A warm front exists when warm air is rising over cold air. In vertical cross-section, the boundary takes the form of a gradual slope (roughly 1:100) and lifting is slow but persistent. As the air lifts into regions of lower pressure, it expands, cools and condenses water vapour as flat sheet cloud (altostratus), from which rain can start to fall once cloud has thickened to about 2,500 metres from the ground. Cloud continues to lower towards the boundary at ground level, known as the surface front. This lower level cloud is called stratus or nimbostratus, from which appreciable amounts of rain may fall. Sometimes, nimbostratus cloud may be only a few hundred feet above the ground, and can completely cover hilltops and mountains.
Because frontal systems have a velocity of there own, an observer on the ground will witness a succession of cloud types with cloud gradually thickening before rain arrives. These telltale signs can be used by the observer to predict the onset of bad weather within a few hours. When the surface warm front arrives, there may be a burst of rather heavier rain, and this offers a hopeful sign that a drier interlude is on the way. Clouds will break, rain cease, and there may be a noticeable rise in temperature as the warm air engulfs the observer.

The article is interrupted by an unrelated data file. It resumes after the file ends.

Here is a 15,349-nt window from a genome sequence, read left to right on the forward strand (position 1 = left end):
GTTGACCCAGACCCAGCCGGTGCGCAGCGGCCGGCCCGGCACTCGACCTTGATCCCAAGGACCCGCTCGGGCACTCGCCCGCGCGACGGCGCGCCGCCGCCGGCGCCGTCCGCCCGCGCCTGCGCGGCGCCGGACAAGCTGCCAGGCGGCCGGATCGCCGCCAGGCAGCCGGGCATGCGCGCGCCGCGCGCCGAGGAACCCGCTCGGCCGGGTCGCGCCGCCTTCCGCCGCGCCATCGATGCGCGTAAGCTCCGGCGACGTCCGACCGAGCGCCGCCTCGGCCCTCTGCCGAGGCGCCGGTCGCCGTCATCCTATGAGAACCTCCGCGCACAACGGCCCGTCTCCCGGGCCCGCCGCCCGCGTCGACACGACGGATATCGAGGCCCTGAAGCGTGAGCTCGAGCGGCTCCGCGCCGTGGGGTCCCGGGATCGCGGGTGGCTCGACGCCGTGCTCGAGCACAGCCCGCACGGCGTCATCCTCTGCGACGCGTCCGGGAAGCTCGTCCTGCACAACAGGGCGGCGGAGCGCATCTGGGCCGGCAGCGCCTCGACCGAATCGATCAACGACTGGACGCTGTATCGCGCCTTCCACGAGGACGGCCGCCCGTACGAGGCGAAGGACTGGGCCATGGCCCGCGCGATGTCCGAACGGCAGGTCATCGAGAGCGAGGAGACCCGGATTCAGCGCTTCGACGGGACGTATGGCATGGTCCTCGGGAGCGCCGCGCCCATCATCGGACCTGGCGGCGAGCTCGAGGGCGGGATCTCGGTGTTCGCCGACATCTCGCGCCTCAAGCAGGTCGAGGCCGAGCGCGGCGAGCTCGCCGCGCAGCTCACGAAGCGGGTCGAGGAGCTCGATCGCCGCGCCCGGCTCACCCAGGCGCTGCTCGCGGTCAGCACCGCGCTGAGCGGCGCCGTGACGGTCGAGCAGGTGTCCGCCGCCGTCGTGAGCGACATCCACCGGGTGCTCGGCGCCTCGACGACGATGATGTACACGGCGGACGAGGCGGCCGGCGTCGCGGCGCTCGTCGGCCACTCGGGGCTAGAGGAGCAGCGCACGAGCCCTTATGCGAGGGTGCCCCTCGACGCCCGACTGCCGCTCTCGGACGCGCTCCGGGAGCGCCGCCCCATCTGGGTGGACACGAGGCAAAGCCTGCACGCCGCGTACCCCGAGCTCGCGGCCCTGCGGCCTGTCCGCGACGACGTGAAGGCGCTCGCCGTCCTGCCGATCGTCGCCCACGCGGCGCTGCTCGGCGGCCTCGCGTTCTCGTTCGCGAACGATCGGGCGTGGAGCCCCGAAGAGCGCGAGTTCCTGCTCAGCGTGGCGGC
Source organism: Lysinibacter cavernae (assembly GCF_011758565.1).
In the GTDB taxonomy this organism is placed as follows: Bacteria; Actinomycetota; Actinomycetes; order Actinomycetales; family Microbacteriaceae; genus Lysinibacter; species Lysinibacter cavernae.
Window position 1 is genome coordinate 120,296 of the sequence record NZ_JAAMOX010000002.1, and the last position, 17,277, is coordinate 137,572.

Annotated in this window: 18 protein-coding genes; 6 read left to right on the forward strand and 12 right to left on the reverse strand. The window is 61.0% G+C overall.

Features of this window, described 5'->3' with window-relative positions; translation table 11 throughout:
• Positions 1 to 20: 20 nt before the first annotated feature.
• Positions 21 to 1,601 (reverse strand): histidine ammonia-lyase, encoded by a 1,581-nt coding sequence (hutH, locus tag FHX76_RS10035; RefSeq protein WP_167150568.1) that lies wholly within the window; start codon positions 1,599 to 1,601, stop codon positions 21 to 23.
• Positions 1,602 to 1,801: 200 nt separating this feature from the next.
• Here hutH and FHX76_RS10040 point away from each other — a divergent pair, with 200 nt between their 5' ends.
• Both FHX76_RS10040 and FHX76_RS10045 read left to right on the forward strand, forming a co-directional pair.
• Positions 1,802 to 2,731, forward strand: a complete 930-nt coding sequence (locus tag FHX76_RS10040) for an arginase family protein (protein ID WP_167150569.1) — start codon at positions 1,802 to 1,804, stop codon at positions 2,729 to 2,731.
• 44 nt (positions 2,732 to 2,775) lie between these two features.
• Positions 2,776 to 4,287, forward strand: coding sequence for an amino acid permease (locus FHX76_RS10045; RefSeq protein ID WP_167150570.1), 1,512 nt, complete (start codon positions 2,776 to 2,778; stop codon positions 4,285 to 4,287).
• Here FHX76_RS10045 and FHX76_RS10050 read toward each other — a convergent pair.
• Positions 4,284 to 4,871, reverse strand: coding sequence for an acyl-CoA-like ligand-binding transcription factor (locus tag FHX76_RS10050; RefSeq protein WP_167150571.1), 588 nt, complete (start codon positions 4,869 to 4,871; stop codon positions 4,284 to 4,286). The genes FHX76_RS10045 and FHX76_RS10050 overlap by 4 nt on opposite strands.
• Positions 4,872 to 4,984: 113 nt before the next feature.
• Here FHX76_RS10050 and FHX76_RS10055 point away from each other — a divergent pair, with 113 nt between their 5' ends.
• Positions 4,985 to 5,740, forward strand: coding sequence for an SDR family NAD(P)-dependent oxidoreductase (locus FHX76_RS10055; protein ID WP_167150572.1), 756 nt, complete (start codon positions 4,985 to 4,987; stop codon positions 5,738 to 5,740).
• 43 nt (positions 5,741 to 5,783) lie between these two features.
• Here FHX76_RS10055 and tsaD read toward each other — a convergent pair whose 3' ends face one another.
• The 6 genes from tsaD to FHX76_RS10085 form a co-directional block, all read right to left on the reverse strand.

On synoptic (weather) charts a warm front is represented by a solid line with semicircles pointing towards the colder air and in the direction of movement. On colored weather maps, a warm front is drawn with a solid red line.